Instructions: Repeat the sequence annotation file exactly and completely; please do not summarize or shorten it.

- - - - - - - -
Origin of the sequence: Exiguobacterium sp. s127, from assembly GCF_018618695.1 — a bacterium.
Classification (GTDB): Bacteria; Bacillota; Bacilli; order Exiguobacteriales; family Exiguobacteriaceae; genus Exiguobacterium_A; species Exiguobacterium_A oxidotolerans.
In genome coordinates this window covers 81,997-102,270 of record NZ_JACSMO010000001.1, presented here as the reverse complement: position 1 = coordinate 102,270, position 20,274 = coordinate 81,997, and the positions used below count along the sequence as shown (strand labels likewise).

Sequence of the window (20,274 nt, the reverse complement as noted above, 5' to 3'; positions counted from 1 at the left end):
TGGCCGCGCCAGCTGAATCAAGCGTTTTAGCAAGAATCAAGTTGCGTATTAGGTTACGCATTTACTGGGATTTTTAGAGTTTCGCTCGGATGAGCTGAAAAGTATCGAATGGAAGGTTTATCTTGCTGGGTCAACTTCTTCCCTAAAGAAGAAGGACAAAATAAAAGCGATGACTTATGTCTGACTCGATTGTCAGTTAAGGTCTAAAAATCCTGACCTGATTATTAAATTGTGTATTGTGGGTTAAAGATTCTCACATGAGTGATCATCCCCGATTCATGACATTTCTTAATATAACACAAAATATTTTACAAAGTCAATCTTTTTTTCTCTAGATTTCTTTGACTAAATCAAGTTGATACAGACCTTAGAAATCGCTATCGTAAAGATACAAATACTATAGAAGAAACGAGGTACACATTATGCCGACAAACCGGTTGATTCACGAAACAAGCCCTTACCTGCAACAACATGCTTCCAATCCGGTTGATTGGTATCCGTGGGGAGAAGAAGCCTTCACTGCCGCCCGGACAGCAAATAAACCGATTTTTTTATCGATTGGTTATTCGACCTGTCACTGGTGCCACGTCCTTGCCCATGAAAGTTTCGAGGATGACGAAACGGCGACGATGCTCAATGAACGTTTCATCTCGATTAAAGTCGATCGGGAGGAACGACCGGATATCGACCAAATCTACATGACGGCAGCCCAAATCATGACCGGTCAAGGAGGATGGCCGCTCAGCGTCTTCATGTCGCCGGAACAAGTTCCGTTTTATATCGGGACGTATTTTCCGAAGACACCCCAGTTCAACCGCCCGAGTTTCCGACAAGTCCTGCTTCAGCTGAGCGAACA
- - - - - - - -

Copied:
Origin of the sequence: Exiguobacterium sp. s127, from assembly GCF_018618695.1 — a bacterium.
Classification (GTDB): Bacteria; Bacillota; Bacilli; order Exiguobacteriales; family Exiguobacteriaceae; genus Exiguobacterium_A; species Exiguobacterium_A oxidotolerans.
In genome coordinates this window covers 81,997-102,270 of record NZ_JACSMO010000001.1, presented here as the reverse complement: position 1 = coordinate 102,270, position 20,274 = coordinate 81,997, and the positions used below count along the sequence as shown (strand labels likewise).

Sequence of the window (20,274 nt, the reverse complement as noted above, 5' to 3'; positions counted from 1 at the left end):
TGGCCGCGCCAGCTGAATCAAGCGTTTTAGCAAGAATCAAGTTGCGTATTAGGTTACGCATTTACTGGGATTTTTAGAGTTTCGCTCGGATGAGCTGAAAAGTATCGAATGGAAGGTTTATCTTGCTGGGTCAACTTCTTCCCTAAAGAAGAAGGACAAAATAAAAGCGATGACTTATGTCTGACTCGATTGTCAGTTAAGGTCTAAAAATCCTGACCTGATTATTAAATTGTGTATTGTGGGTTAAAGATTCTCACATGAGTGATCATCCCCGATTCATGACATTTCTTAATATAACACAAAATATTTTACAAAGTCAATCTTTTTTTCTCTAGATTTCTTTGACTAAATCAAGTTGATACAGACCTTAGAAATCGCTATCGTAAAGATACAAATACTATAGAAGAAACGAGGTACACATTATGCCGACAAACCGGTTGATTCACGAAACAAGCCCTTACCTGCAACAACATGCTTCCAATCCGGTTGATTGGTATCCGTGGGGAGAAGAAGCCTTCACTGCCGCCCGGACAGCAAATAAACCGATTTTTTTATCGATTGGTTATTCGACCTGTCACTGGTGCCACGTCCTTGCCCATGAAAGTTTCGAGGATGACGAAACGGCGACGATGCTCAATGAACGTTTCATCTCGATTAAAGTCGATCGGGAGGAACGACCGGATATCGACCAAATCTACATGACGGCAGCCCAAATCATGACCGGTCAAGGAGGATGGCCGCTCAGCGTCTTCATGTCGCCGGAACAAGTTCCGTTTTATATCGGGACGTATTTTCCGAAGACACCCCAGTTCAACCGCCCGAGTTTCCGACAAGTCCTGCTTCAGCTGAGCGAACA